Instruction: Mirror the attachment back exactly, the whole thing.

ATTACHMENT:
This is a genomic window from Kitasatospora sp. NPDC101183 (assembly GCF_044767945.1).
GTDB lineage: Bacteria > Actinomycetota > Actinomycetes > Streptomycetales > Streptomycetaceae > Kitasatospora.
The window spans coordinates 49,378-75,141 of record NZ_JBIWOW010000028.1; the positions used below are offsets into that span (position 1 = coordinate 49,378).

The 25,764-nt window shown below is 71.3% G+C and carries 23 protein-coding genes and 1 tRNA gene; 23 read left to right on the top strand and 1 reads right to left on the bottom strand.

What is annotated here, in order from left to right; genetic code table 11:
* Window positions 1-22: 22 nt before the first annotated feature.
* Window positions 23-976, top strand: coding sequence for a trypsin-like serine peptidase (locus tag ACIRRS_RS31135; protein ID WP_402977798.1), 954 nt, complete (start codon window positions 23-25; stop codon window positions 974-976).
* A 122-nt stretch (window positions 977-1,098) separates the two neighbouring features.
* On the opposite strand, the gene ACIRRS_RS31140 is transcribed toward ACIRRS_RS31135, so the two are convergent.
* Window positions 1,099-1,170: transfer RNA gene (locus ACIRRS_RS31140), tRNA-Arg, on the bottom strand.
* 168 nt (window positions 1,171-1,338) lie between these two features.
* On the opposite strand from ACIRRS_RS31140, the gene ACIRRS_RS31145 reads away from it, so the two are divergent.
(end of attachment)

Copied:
This is a genomic window from Kitasatospora sp. NPDC101183 (assembly GCF_044767945.1).
GTDB lineage: Bacteria > Actinomycetota > Actinomycetes > Streptomycetales > Streptomycetaceae > Kitasatospora.
The window spans coordinates 49,378-75,141 of record NZ_JBIWOW010000028.1; the positions used below are offsets into that span (position 1 = coordinate 49,378).

The 25,764-nt window shown below is 71.3% G+C and carries 23 protein-coding genes and 1 tRNA gene; 23 read left to right on the top strand and 1 reads right to left on the bottom strand.

What is annotated here, in order from left to right; genetic code table 11:
* Window positions 1-22: 22 nt before the first annotated feature.
* Window positions 23-976, top strand: coding sequence for a trypsin-like serine peptidase (locus tag ACIRRS_RS31135; protein ID WP_402977798.1), 954 nt, complete (start codon window positions 23-25; stop codon window positions 974-976).
* A 122-nt stretch (window positions 977-1,098) separates the two neighbouring features.
* On the opposite strand, the gene ACIRRS_RS31140 is transcribed toward ACIRRS_RS31135, so the two are convergent.
* Window positions 1,099-1,170: transfer RNA gene (locus ACIRRS_RS31140), tRNA-Arg, on the bottom strand.
* 168 nt (window positions 1,171-1,338) lie between these two features.
* On the opposite strand from ACIRRS_RS31140, the gene ACIRRS_RS31145 reads away from it, so the two are divergent.